Will Our Infrastructure Ever Make Honor Roll?

March 11, 2009 at 5:20 pm 4 comments


By Matt Barcus
President, Precision Executive Search
Managing Partner, A/E/P Central, LLC, home of CivilEngineeringCentral.com

 

I did a little bit of investigating (well, not that much…about 1 minutes worth!)  in regards to the American Society of Civil Engineering’s (ASCE) report card that we have all come to love so much.   Since it’s inception in 1988, there have been 5 complete report cards (at least that I have found) and one trend report.  When growing up, I wonder if I brought home a report card this poorly, time and time again, if my parents would’ve awarded me with  nice stimulus package?   Ha. The only stimulus I would’ve received would have been to my backside from the likes of a wooden spoon!  

Take a look:

  1988 1998 2001 2003 Trend 2005 2009
CATEGORY            
Aviation B- C- D D+ D
Bridges C+ C- C C C
Dams N/A D D D D
Drinking Water B- D D D- D-
Energy N/A N/A D+ D D+
Hazardous Waste D D- D+ D D
Navigable Waterways N/A N/A D+ D- D-
Public Parks & Rec N/A N/A N/A N/A C- C-
Railways N/A N/A N/A N/A C- C-
Roads C+ D- D+ D D-
Schools N/A F D- D D
Solid Waste C- C- C+ C+ C+
Transit C- C- C- D+ D
Wastewater C D+ D D- D-

 

I know that if my kids came home with these grades one marking period, you would be darn sure you would see improvement the next.  And then, as a parent, I would work with the teacher and school to learn the root of problem and then make the necessary changes that would breed long-term success.  Finding short term solutions and putting a band-aid over the situation does not lead to good news down the road.   Regarding our infrastructure, according to Wayne Klotz, ASCE President, we have been using band-aids, or what he refers to as  the “patch-and-pray method” for too long:

I believe ASCE and its members to be an upstanding and successful organization with a lot to offer.   But these thoughts have to cross your mind:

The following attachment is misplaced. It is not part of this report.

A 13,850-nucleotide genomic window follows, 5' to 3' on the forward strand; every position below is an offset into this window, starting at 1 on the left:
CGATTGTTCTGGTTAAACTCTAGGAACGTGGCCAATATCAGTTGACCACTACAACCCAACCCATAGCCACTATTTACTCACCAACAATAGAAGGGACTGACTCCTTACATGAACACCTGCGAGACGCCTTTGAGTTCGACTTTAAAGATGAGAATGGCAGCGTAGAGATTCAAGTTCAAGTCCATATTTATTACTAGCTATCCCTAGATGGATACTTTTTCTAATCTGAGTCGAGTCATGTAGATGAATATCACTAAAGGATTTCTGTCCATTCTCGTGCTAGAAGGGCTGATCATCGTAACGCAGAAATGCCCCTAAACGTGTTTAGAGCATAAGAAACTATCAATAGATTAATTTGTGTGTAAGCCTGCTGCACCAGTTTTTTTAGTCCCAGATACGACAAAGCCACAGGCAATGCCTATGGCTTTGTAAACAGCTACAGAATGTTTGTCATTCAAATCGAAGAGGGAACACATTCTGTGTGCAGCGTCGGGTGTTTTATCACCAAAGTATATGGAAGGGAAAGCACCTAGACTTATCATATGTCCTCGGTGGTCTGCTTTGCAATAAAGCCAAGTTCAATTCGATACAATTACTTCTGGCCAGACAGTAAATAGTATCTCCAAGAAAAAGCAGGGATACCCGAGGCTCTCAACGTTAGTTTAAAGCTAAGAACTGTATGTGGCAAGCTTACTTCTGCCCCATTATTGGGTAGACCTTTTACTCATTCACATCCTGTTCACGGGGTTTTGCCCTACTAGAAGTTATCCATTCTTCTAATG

• What would happen to the civil engineering industry if all these categories were given A’s & B’s? 
  • Would funding for infrastructure projects  disappear until lower grades were given?  
  • And if that was the case, would ASCE be doing their members and the industry a dis-service, by reporting anything other than a crumbling infrastructure?  
  • Would ASCE really  mislead the government and the U.S citizens by being over-dramatic with their evaluation of the infrastructure in order to spend tax-payer money on civil engineering and infrastructure projects?

I would say, ‘probably not.’  Have you seen the news lately with the bridge collapses and the water main breaks?  And of course there are all the roads and bridges and underground utilities that were built decades ago that were not meant to handle the capacity of today.  Not to mention all the new environmental issues coming into play. There is an interesting point of view on this very topic that argues,  though ASCE is a beneficial organization for issues like education and professional development, it is stepping out of its bounds by producing such abysmal reports and lobbying the U.S. Government for funding.  To read this point of view check out this blog:

http://www.aplaceofsense.com/2009_01_01_archive.html